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As it’s the start of a brand new year, most people are busy making positive predictions and resolutions for 2011.
But, as I’m a complete pessimist at heart, here’s my list of things you SHOULDN’T be doing in public relations this year.
1. Don’t be ‘on’ social media:
It has been said by many that 2010 was the year that social media really took off. Twitter, Facebook, LinkedIn, YouTube, Flickr – 2010 was the year that you HAD to be seen to be using these channels, and many more besides. But simply being ‘on’ these channels – and by that I mean you’ve set up a profile page with a nice bit of blurb about you or your business, a flattering profile picture and the odd sales tweet/post/video – isn’t enough. If you’ve set these channels up but aren’t utilising them for customer or peer interaction – ala Tesco’s Twitter feed – then they really aren’t worth having at all. Work out what you want to achieve (higher brand profile, a communication channel for customer queries), look at what your competitors are doing, listen to your customers and then spend time on putting together a plan – and investing the time – to make these channels work for you.
2. Don’t give up on traditional media:
Yes, traditional paper and magazine circulations are dwindling rapidly. But I for one firmly believe that they are, and always will be, here to stay. And although social media and online publicity is definitely where communications is headed, there is a lot to be said about the power of a really strong piece of coverage in the correct publication. Local newspapers seem more receptive than ever to targeted content, and there are also many niche trade publications, catering for sectors across the board, which have strong and loyal readers. Also, if you target traditional press you’re usually killing two birds with one stone, with most print coverage appearing online too.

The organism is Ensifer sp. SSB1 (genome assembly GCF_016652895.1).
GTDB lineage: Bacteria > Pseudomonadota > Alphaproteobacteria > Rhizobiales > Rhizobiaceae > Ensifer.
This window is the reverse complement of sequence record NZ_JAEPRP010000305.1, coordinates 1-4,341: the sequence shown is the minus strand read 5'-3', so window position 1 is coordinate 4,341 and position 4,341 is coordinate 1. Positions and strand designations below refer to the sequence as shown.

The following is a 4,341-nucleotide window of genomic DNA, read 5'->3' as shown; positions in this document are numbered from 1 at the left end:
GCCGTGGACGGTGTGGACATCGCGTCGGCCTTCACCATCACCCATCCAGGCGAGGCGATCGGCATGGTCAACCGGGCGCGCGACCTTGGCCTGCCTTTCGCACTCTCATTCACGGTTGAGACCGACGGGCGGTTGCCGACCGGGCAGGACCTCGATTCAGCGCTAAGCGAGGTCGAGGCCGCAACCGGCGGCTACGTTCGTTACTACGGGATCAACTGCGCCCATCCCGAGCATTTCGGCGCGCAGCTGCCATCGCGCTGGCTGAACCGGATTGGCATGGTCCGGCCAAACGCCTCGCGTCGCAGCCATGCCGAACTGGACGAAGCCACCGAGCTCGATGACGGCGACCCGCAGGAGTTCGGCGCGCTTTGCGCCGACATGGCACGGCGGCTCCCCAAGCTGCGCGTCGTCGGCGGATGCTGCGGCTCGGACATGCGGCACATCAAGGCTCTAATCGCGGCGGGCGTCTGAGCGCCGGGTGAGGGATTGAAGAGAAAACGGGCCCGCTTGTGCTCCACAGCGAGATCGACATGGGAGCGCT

3. Don’t cut your marketing budget (too much):
I hate to use the dreaded ‘R’ word – but even a couple of years since it first hit, the recession is still biting many companies hard. And with the public sector cuts happening this year, and the knock on effect that will have on the private sector companies which supply them, it looks like this year may be one of the hardest yet. One of the first departments to be hit is usually the marketing department and all that falls under that banner – PR, advertising, online, internal comms. Cuts need to be made but it is often companies which are investing in their marketing departments – and therefore their reputation – which reap the benefits.
4. Don’t get stuck in a rut:
It’s very easy to continue your marketing and communications strategy as you always have done. But is it really working? It is important to evaluate last year. What worked and what didn’t? Do you need to invest more (or less) time and/or money in particular areas? There are new communication channels opening up every day – why not explore these and see if they fit into your strategy for 2011? For example – perhaps you’ve always focused on magazine advertorials and haven’t yet branched into blogs or online forums? Consult experts for their opinions but also consult your staff (across the company – not just the marketing team). What do they think of the firm’s communications strategy? What reactions do they get from the people they deal with on a day to day basis? Where do people hear about you? Use this feedback to structure your comms plan for the year ahead – ensuring you’re investing in the areas which will give you the most return.
5. Don’t think communications is quick, or easy:
In 2010 there was a lot of talk about the return on investment for both traditional PR and also social media. But unfortunately it’s not always a simple equation which can be tracked to the bottom line. People don’t always ‘like’ your Facebook page, read your news article or visit your website and then instantly purchase your products or services. I hate to use the cliché but sometimes ‘background noise’ is important. It takes time, and consistent and quality material, to build up a reputation online and in the press.